Where Does Helicopter Parenting Make Sense? Football.
Football player photo via Shutterstock
My son spends most of the school day trying to figure out how fast he can get to recess to play touch football with his friends. Even at home, when I lug a basket full of laundry down the hall, he weaves and spins past me, shouting “I juked ya!” before diving for the couch. But, last night, sliding down the banister on the way to bed, he said, “Those coaches don’t care about kids. I’m never playing real football.”
He was talking, of course, about the coaches and referees involved in the Southbridge trouncing of the Tantasqua Pee Wees on September 15, a Pop Warner-sponsored blow-out in which five kids, ages 10-12, ended up with concussions. Because the concussions weren’t diagnosed at the time, all of the kids continued playing, risking serious damage to their young brains. All the kids missed some school after their injuries, and one hasn’t yet returned to the field.
Sure, we’ve all encountered whack-job sports parents, but this was something else altogether. The game, which ended with a score of 52-0, has been roundly criticized, the coaches have been suspended, and the three officials are permanently banned. But where was all the outrage on September 15? Why didn’t anyone come forward during the game? Even I, who have never played a competitive sport in my life, know what the mercy rule is.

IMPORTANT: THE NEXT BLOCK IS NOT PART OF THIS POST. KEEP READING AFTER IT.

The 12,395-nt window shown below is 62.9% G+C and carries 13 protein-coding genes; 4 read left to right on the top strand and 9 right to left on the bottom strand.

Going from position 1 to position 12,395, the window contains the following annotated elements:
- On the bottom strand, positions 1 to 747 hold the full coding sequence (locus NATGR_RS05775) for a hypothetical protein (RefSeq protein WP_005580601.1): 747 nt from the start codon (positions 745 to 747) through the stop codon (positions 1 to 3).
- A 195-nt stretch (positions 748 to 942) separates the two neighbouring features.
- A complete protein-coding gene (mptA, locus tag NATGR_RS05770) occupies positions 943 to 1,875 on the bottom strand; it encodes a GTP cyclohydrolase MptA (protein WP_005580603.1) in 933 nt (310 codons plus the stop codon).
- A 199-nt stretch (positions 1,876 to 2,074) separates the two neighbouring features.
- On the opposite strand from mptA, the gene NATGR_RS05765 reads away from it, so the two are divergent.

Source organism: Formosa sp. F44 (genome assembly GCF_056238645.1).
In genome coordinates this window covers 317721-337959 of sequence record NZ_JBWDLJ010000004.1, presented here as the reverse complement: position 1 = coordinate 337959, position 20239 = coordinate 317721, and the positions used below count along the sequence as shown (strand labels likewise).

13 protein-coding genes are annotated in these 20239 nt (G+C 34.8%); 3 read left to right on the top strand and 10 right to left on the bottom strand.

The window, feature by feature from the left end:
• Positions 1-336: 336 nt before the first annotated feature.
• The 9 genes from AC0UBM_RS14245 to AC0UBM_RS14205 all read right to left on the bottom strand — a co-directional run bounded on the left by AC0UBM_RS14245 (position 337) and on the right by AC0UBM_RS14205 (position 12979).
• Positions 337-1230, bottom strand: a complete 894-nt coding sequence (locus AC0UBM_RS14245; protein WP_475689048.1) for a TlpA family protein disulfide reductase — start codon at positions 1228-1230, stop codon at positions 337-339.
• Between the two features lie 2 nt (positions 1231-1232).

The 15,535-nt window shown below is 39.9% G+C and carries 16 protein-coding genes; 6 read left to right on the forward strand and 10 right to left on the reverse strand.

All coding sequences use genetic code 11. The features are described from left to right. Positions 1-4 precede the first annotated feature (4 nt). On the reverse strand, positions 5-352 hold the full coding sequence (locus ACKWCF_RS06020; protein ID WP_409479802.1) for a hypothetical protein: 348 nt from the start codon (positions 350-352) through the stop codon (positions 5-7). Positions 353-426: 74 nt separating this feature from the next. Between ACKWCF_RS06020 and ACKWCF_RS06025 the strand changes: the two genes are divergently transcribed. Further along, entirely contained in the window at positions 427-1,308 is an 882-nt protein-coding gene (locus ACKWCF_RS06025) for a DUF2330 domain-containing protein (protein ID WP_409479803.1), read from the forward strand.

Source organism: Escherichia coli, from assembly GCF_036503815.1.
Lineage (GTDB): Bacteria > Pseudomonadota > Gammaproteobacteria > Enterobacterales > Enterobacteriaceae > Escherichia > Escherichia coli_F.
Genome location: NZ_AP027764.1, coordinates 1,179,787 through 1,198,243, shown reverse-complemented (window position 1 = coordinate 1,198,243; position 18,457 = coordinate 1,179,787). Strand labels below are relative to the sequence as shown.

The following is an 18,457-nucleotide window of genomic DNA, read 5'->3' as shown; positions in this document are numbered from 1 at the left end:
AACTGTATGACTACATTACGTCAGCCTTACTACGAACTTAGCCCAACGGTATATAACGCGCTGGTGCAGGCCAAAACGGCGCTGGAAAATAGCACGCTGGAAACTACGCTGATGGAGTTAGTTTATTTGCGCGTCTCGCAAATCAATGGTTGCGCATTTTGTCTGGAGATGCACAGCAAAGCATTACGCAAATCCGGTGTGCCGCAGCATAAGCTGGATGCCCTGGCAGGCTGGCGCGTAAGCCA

One clue is the culture of the Pop Warner football squad in question. The Southbridge team’s motto is “Are You Tough Enough?” But it’s not just that one team. All of football is premised on the idea of out-toughing the other guy, and even as coaches take measures to minimize contact, the risk of a concussion from all those hits is inherent in the game. Some say our Age of Overparenting coddles kids too much, but the science on the dangers of concussions is pretty irrefutable. If parents are going to get their helicopter on, football is one arena where it makes sense.
Today’s New York Times featured a story about Dover, N.H., school board member and retired surgeon Paul Butler, who thinks the high school should start dismantling its football program. The outcry came fast and furious, but Butler said he’d read enough of the literature on concussions to be alarmed. “Our brain is really who we are,” Butler wrote. “In this society, in this time, if your brain has been altered, you have been fundamentally altered.”
Coaches of Pop Warner teams, referees, and parents on the sidelines should be as well informed about the dangers of the sport as Butler is. I’m pretty sure I know all I need to know, and now, so does my son. One good thing came out of the Pop Warner news is his decision not to play “real” football in the future. He’ll have to suffice with games of touch football at school and juking me as I carry the laundry down the hall.